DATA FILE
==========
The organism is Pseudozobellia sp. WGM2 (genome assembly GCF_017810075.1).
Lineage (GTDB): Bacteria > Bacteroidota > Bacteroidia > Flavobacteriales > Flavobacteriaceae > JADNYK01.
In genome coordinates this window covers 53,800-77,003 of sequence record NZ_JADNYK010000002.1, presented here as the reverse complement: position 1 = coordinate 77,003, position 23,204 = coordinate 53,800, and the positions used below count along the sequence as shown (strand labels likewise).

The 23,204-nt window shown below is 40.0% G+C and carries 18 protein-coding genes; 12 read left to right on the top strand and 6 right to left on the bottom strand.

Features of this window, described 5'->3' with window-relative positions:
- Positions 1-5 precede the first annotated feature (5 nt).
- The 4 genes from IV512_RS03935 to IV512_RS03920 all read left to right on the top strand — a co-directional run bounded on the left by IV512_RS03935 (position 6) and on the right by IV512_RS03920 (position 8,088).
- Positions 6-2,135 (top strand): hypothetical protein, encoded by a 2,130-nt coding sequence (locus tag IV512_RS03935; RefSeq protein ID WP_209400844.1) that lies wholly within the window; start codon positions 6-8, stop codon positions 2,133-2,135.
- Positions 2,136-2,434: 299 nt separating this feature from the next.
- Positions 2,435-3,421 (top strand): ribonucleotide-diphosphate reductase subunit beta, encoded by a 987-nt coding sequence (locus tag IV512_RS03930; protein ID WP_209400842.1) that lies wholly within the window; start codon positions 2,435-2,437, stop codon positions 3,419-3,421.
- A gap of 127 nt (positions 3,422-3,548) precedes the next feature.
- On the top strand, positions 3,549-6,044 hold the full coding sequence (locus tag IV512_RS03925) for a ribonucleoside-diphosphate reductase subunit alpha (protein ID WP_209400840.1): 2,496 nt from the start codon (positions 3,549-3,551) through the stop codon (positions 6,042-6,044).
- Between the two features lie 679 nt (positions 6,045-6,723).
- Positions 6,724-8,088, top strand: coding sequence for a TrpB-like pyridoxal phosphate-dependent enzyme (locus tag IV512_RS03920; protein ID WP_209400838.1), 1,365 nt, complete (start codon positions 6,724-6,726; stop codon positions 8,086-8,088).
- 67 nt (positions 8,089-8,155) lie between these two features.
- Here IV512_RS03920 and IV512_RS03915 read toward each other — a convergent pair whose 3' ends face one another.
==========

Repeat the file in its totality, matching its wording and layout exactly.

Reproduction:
The organism is Pseudozobellia sp. WGM2 (genome assembly GCF_017810075.1).
Lineage (GTDB): Bacteria > Bacteroidota > Bacteroidia > Flavobacteriales > Flavobacteriaceae > JADNYK01.
In genome coordinates this window covers 53,800-77,003 of sequence record NZ_JADNYK010000002.1, presented here as the reverse complement: position 1 = coordinate 77,003, position 23,204 = coordinate 53,800, and the positions used below count along the sequence as shown (strand labels likewise).

The 23,204-nt window shown below is 40.0% G+C and carries 18 protein-coding genes; 12 read left to right on the top strand and 6 right to left on the bottom strand.

Features of this window, described 5'->3' with window-relative positions:
- Positions 1-5 precede the first annotated feature (5 nt).
- The 4 genes from IV512_RS03935 to IV512_RS03920 all read left to right on the top strand — a co-directional run bounded on the left by IV512_RS03935 (position 6) and on the right by IV512_RS03920 (position 8,088).
- Positions 6-2,135 (top strand): hypothetical protein, encoded by a 2,130-nt coding sequence (locus tag IV512_RS03935; RefSeq protein ID WP_209400844.1) that lies wholly within the window; start codon positions 6-8, stop codon positions 2,133-2,135.
- Positions 2,136-2,434: 299 nt separating this feature from the next.
- Positions 2,435-3,421 (top strand): ribonucleotide-diphosphate reductase subunit beta, encoded by a 987-nt coding sequence (locus tag IV512_RS03930; protein ID WP_209400842.1) that lies wholly within the window; start codon positions 2,435-2,437, stop codon positions 3,419-3,421.
- A gap of 127 nt (positions 3,422-3,548) precedes the next feature.
- On the top strand, positions 3,549-6,044 hold the full coding sequence (locus tag IV512_RS03925) for a ribonucleoside-diphosphate reductase subunit alpha (protein ID WP_209400840.1): 2,496 nt from the start codon (positions 3,549-3,551) through the stop codon (positions 6,042-6,044).
- Between the two features lie 679 nt (positions 6,045-6,723).
- Positions 6,724-8,088, top strand: coding sequence for a TrpB-like pyridoxal phosphate-dependent enzyme (locus tag IV512_RS03920; protein ID WP_209400838.1), 1,365 nt, complete (start codon positions 6,724-6,726; stop codon positions 8,086-8,088).
- 67 nt (positions 8,089-8,155) lie between these two features.
- Here IV512_RS03920 and IV512_RS03915 read toward each other — a convergent pair whose 3' ends face one another.